Farm Ireland
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Saturday 10 December 2016

Surge in milk production encouraging

Trevor Donnellan

Published 14/12/2010 | 05:00

The Central Statistics Office's (CSO) annual income figures for 2010 demonstrate the importance of international markets for Irish agricultural production. Few sectors of the Irish economy export such a large proportion of their output.

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The stand-out figure relates to the value of milk production, which is up 38pc on last year's level, largely due to higher milk prices.

This increase in milk output could have been even larger had it not been for the fact that production in the first half of 2010 was poorer than anticipated given the favourable level of milk prices.

The 2010 beef output value figure is not as encouraging as it might appear.

Averaging over the year, beef prices in 2010 were little different compared with last year's level.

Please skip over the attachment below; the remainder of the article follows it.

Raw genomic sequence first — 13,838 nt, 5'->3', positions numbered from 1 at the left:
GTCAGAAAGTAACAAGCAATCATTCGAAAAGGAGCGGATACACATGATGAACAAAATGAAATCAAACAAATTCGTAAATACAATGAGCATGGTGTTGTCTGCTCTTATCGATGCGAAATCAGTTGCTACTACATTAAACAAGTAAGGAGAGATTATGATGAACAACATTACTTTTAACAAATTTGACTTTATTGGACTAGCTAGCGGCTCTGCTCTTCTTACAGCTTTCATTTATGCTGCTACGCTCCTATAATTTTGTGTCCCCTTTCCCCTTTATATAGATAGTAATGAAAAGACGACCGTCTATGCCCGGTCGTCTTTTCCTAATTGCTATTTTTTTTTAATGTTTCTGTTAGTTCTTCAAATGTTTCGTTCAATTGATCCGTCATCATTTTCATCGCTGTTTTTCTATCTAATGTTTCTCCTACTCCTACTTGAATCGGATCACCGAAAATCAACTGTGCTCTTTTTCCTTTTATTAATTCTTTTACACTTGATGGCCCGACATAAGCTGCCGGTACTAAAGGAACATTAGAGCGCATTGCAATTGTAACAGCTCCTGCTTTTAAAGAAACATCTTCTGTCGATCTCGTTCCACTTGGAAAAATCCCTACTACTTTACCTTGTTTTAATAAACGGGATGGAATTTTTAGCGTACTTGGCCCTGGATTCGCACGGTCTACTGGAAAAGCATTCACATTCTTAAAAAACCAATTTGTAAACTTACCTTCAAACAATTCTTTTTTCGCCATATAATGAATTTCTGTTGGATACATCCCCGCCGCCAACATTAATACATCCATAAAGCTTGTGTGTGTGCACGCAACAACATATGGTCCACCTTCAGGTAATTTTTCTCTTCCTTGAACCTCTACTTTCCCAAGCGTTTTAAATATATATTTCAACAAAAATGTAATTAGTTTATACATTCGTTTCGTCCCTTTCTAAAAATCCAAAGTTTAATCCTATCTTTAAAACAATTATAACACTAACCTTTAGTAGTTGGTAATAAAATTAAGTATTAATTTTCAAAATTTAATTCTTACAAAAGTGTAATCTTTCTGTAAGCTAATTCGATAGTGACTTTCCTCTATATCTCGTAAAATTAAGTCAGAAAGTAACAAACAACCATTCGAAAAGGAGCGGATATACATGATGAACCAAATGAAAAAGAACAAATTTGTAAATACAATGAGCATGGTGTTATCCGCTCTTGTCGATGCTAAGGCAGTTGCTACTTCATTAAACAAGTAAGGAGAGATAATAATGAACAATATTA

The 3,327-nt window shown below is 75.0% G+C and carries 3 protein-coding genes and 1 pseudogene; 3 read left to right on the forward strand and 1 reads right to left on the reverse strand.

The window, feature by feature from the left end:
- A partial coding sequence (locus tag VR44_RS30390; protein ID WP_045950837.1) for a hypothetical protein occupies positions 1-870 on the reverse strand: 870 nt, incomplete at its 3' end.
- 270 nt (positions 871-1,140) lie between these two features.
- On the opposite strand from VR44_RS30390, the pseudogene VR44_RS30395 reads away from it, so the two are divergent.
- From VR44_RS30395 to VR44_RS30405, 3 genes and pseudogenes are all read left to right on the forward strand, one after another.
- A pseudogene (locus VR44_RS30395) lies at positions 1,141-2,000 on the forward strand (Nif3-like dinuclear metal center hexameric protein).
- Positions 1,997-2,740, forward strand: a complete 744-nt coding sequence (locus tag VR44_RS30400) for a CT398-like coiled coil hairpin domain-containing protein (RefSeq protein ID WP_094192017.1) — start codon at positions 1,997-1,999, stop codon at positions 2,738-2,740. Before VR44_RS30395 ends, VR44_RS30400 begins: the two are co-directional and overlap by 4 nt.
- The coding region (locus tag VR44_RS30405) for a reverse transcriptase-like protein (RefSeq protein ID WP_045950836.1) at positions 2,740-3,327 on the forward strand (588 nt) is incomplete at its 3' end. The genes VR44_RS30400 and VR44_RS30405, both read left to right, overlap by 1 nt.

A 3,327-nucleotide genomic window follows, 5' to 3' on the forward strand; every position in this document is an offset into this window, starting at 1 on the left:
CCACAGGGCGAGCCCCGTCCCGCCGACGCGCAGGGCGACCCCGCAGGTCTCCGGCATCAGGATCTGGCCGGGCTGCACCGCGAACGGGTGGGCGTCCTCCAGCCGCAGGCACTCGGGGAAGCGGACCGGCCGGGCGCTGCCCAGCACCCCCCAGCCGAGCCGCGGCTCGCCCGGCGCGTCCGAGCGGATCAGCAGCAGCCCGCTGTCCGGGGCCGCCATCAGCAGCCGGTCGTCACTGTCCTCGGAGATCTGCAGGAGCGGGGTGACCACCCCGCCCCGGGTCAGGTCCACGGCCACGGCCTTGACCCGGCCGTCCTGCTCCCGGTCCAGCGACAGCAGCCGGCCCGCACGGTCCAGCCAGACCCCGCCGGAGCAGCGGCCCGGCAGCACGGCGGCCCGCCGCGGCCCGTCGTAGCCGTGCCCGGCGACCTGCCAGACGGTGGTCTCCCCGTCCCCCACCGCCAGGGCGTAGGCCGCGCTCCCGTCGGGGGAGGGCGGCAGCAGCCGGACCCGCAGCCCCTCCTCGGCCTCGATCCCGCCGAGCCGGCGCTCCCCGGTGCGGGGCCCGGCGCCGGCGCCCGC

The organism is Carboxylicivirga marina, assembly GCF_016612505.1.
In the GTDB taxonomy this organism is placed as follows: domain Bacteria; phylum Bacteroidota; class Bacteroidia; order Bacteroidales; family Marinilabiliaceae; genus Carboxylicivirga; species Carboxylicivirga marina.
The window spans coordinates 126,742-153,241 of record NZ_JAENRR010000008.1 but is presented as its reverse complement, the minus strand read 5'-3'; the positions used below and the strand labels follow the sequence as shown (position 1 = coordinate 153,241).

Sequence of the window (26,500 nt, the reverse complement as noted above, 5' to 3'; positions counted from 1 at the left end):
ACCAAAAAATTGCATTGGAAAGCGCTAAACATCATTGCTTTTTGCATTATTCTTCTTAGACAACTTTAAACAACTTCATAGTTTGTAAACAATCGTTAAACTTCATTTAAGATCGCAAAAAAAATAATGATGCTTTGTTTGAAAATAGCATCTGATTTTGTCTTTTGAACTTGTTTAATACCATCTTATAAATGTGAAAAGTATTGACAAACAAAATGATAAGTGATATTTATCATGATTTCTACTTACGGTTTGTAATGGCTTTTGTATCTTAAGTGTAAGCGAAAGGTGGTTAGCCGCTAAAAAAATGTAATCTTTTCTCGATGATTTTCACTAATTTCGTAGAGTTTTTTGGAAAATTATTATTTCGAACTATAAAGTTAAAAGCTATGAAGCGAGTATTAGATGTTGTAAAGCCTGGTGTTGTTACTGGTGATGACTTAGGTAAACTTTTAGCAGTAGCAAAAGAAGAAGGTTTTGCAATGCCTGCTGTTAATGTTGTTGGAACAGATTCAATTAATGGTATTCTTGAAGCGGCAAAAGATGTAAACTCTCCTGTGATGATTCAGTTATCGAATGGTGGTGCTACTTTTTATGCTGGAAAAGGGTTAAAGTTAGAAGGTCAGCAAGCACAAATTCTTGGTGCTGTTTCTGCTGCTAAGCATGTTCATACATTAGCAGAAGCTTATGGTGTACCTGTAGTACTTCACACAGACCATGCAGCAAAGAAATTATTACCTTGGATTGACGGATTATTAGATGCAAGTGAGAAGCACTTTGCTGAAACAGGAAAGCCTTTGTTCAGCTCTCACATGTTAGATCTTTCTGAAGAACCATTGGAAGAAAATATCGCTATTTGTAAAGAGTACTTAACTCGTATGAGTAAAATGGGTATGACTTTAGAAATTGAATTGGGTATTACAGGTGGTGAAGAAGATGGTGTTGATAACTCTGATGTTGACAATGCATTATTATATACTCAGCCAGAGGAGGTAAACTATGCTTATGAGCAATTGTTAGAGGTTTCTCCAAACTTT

While the value of the beef output is up over 12pc in 2010, this is attributable to a higher rate of throughput compared with 2009. As a result, the Irish cattle herd has actually shrunk by 324,000 or 5pc in the last 12 months.

In the context of the decline in national ewe numbers in recent years, the rise in the value of sheep output in 2010 is encouraging. The sector continues to benefit from improving output prices due to falling production in Europe.

The acceleration in cereal prices at harvest time has restored the value of the cereal sector this year back up to 2008 levels.

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Change

On the inputs side, the overall picture shows little change in 2010 relative to last year, but this overall figure hides some significant changes in terms of individual cost items.

Feed prices began 2010 at moderate level but the gradual rise in prices has limited the savings that might have been achieved in feed expenditure.

The reduction in fertiliser use, as a reaction to the high prices that prevailed in the 2007-2009 period, has been reversed in 2010. So, despite the fall in fertiliser prices, fertiliser expenditure has actually increased this year.

The triple whammy impact of rising fossil fuel prices, a weakening euro and the introduction of the carbon tax, are all evident in the 13pc increase in fuel and electricity expenditure.

Farmers can find out more about the the implications of these changes on the profitability of individual farm enterprises in 2011 by attending the Teagasc Annual Economic Outlook conference at the Heritage Hotel, Portlaoise on January 20.

Irish Independent